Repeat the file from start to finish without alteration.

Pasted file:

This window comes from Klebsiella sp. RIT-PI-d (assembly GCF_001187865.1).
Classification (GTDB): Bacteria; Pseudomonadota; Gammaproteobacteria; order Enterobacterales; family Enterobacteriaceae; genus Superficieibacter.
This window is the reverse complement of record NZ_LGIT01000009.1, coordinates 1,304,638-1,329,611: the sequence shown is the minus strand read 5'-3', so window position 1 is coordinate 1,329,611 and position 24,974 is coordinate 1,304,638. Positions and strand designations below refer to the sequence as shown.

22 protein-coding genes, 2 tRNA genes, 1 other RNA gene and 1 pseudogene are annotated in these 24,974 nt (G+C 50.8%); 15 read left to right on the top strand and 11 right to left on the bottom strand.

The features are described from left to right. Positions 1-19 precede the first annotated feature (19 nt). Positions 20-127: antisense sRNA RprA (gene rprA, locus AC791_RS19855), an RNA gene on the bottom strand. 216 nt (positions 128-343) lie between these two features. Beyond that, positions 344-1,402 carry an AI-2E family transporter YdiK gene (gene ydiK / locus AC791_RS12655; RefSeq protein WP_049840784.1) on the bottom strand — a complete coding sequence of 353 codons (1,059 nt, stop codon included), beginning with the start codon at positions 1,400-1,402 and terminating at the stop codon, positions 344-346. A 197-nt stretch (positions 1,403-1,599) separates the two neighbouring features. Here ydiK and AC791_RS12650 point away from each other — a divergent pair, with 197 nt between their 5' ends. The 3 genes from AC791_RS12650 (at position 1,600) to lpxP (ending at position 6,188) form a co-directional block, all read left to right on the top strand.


This window comes from Klebsiella sp. RIT-PI-d (assembly GCF_001187865.1).
Classification (GTDB): Bacteria; Pseudomonadota; Gammaproteobacteria; order Enterobacterales; family Enterobacteriaceae; genus Superficieibacter.
This window is the reverse complement of record NZ_LGIT01000009.1, coordinates 1,304,638-1,329,611: the sequence shown is the minus strand read 5'-3', so window position 1 is coordinate 1,329,611 and position 24,974 is coordinate 1,304,638. Positions and strand designations below refer to the sequence as shown.

22 protein-coding genes, 2 tRNA genes, 1 other RNA gene and 1 pseudogene are annotated in these 24,974 nt (G+C 50.8%); 15 read left to right on the top strand and 11 right to left on the bottom strand.

The features are described from left to right. Positions 1-19 precede the first annotated feature (19 nt). Positions 20-127: antisense sRNA RprA (gene rprA, locus AC791_RS19855), an RNA gene on the bottom strand. 216 nt (positions 128-343) lie between these two features. Beyond that, positions 344-1,402 carry an AI-2E family transporter YdiK gene (gene ydiK / locus AC791_RS12655; RefSeq protein WP_049840784.1) on the bottom strand — a complete coding sequence of 353 codons (1,059 nt, stop codon included), beginning with the start codon at positions 1,400-1,402 and terminating at the stop codon, positions 344-346. A 197-nt stretch (positions 1,403-1,599) separates the two neighbouring features. Here ydiK and AC791_RS12650 point away from each other — a divergent pair, with 197 nt between their 5' ends. The 3 genes from AC791_RS12650 (at position 1,600) to lpxP (ending at position 6,188) form a co-directional block, all read left to right on the top strand.